"My imagination is a monastery,
and I am its monk"
|St. Francis in the garden.|
I seem to have monasteries on the brain of late. I just received two lovely books about monastic practice and, as usual, I turned what I read back to my love of Contemplative Photography. It seemed a natural fit. Time is not rushed or frantic in a monastery...it moves slowly with it's own rhythm and cadence. As I wrote in my post, "Sight and Insight", the contemplative photographer needs down time, time to reflect on the work they've done. But what is the role of "imagination" in all this? It is a question worth considering.
A contemplative photographer could not create the images they make without a well practiced imagination. It is, in fact, what those who dispute, or at least down-play, the metaphoric capabilities of an image throw, gently I hope, back into our faces. "It's all in your imagination!" "You're reading WAY too much into it!" I can just "imagine" the conversation between the Analytic Left-Brained Realist and the Metaphoric Right-Brained Imaginist (my invented term...don't look for it in a dictionary!) as they discuss this woodland path at St. Anthony's Monastery in Kennebunk, Maine which I photographed recently.
MRBI - "What a lovely sight! I can feel the sensation of being transported into another place and
ALBR - "Oh please...it's just a path in the woods with a statue of St. Francis and a dog at the end."
MRBI - "Really? I thought it was sunlit stepping stones into a greater spiritual understanding."
ALBR - "No, no, NO! It's right there in front of you, can't you see it? Plain as the nose on your
MRBI - "I must have left my glasses at home."
ALBR - "That's alright. We'll buy a postcard of it in the gift shop."
I sometimes feel a little like "MRBI" when I talk about the contemplative dimension of my work. After all, most people don't see what I see and that's fine. I've had to come to terms over the years with the burden of having a vivid imagination. Which brings me back to the original subject of this post...The Role of Imagination in Contemplative Photography. (I am meandering a bit today!)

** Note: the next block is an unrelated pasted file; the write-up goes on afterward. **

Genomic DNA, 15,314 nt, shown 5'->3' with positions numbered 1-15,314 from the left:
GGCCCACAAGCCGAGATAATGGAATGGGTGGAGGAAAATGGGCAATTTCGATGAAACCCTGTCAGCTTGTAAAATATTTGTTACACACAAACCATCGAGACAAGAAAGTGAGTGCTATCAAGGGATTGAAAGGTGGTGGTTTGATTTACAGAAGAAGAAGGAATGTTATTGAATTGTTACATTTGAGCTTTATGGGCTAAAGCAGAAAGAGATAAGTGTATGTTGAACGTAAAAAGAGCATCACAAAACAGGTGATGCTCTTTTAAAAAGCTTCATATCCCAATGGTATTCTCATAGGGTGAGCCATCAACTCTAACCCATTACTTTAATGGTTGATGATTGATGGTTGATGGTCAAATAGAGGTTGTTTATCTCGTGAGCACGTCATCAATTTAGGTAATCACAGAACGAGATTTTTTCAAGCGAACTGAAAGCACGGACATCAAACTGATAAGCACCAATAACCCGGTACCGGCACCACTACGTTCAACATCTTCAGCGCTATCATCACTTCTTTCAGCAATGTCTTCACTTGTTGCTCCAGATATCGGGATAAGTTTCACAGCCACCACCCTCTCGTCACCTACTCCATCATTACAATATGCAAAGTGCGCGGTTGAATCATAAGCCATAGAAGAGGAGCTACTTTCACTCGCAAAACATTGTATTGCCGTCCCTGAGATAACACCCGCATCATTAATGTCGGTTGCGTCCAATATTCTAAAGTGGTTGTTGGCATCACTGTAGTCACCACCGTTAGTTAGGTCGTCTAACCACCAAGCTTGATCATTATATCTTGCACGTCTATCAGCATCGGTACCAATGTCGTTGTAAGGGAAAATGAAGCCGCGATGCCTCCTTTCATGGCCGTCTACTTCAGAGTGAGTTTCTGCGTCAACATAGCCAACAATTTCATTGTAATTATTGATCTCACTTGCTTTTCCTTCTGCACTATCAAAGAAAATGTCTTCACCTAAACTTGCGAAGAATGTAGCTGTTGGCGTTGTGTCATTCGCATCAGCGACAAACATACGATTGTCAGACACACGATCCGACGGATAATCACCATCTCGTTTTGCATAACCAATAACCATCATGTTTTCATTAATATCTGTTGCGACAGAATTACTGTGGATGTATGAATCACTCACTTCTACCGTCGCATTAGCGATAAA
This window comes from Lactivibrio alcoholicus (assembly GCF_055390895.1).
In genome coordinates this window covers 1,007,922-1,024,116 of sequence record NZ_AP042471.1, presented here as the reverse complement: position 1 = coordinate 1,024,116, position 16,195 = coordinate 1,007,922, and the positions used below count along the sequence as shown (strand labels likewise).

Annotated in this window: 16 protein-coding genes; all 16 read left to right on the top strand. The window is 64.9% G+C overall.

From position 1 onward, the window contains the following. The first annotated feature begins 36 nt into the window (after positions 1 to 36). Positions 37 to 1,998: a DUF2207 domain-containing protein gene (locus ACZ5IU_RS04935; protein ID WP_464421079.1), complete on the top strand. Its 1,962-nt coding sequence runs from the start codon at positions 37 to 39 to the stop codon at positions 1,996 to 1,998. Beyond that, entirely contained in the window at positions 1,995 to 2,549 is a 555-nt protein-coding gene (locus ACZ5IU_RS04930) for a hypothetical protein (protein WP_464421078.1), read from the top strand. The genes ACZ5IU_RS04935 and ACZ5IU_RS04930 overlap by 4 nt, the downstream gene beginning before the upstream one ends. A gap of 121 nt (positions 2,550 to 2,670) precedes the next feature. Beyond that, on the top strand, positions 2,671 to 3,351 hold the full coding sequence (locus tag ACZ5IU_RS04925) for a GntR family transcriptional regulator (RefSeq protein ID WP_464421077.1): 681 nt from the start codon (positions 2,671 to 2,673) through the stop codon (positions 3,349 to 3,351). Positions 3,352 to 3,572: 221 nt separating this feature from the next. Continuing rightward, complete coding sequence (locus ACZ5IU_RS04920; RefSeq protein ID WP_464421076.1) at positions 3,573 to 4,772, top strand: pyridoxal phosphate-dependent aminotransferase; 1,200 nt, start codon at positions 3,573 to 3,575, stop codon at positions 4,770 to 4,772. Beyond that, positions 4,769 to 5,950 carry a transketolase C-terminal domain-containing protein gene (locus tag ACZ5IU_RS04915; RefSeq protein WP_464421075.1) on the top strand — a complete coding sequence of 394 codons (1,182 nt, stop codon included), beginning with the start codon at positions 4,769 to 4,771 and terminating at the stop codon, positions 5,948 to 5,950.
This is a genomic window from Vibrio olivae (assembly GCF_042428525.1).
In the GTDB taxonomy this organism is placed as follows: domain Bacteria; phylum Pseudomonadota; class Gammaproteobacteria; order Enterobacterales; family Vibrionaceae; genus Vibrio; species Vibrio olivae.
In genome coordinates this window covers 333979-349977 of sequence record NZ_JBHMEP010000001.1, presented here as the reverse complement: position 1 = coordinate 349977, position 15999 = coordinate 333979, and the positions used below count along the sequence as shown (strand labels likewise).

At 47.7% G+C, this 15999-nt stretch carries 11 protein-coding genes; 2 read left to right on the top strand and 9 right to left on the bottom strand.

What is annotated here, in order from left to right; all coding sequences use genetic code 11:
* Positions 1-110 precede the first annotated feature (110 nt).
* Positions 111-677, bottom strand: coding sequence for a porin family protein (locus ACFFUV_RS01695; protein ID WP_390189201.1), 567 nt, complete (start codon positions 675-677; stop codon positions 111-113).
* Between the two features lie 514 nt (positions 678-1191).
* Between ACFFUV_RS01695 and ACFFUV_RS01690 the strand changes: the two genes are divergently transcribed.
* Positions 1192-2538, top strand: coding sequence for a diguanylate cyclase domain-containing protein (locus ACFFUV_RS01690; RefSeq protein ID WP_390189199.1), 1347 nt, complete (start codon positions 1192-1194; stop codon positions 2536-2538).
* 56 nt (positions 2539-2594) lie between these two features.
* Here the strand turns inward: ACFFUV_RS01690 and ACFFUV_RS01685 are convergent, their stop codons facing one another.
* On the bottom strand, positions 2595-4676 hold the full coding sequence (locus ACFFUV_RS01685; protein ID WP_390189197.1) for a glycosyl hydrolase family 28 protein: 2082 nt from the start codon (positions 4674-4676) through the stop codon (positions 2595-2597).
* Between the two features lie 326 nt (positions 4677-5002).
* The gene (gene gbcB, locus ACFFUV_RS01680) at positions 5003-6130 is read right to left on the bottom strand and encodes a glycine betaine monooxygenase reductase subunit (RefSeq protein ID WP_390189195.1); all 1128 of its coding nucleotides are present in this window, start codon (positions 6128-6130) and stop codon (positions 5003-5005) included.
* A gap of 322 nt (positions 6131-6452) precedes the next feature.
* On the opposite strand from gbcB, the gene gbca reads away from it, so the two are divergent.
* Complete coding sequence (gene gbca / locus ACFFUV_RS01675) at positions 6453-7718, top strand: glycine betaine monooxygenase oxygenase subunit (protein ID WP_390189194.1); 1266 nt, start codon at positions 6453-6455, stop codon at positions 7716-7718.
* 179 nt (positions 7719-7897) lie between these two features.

I don't think there is a person alive who is totally devoid of imagination. (Well, maybe one or two but they work at the census bureau and probably wouldn't be interested anyway.) If there were such people then they'd just have to give up the idea of photography as a contemplative practice. You need imagination to see the metaphors and you have to have an imagination if you want to think of photography as more than a merely mechanical process of capturing photons. Those people "take" photographs on vacation.(or just buy the postcards). Contemplative Photographers make their images as a reflection of an inner dialogue between what they see and what they feel. Contemplative photography is more about the process of making photographs than the photographs themselves.
I have been an avid reader of the Abbey of the Arts blog for some time now and love Christine Valters Paintner's new book, The Artist's Rule - Nurturing your creative soul with monastic wisdom. I encourage you to visit her site and read the ArtMonk Manifesto. It is wonderful way to approach your art, whatever it is.
The Art Monastery Project is an amazing project to develop a place of contemplative practice for artists! The pilot program is up and running in Italy and there are plans to open another monastery for artists in the San Francisco area of California. A fascinating idea! Sign me up!
I will close this post with a passage from my favorite monk/contemplative photographer, Thomas Merton. (Well, to be perfectly honest, he's the ONLY monk/contemplative photographer I know of!) If you substitute the word "photography" for "imagination" you would have a nice description of contemplative photography...
“Imagination is the creative task of making symbols, joining things together in such a way that they throw new light on each other and on everything around them. The imagination is a discovering faculty, a faculty for seeing relations, for seeing meanings that are special and even quite new. The imagination is something which enables us to discover unique present meaning in a given moment of our life. Without imagination the contemplative life can be extremely dull and fruitless.”
Contemplation in a World of Action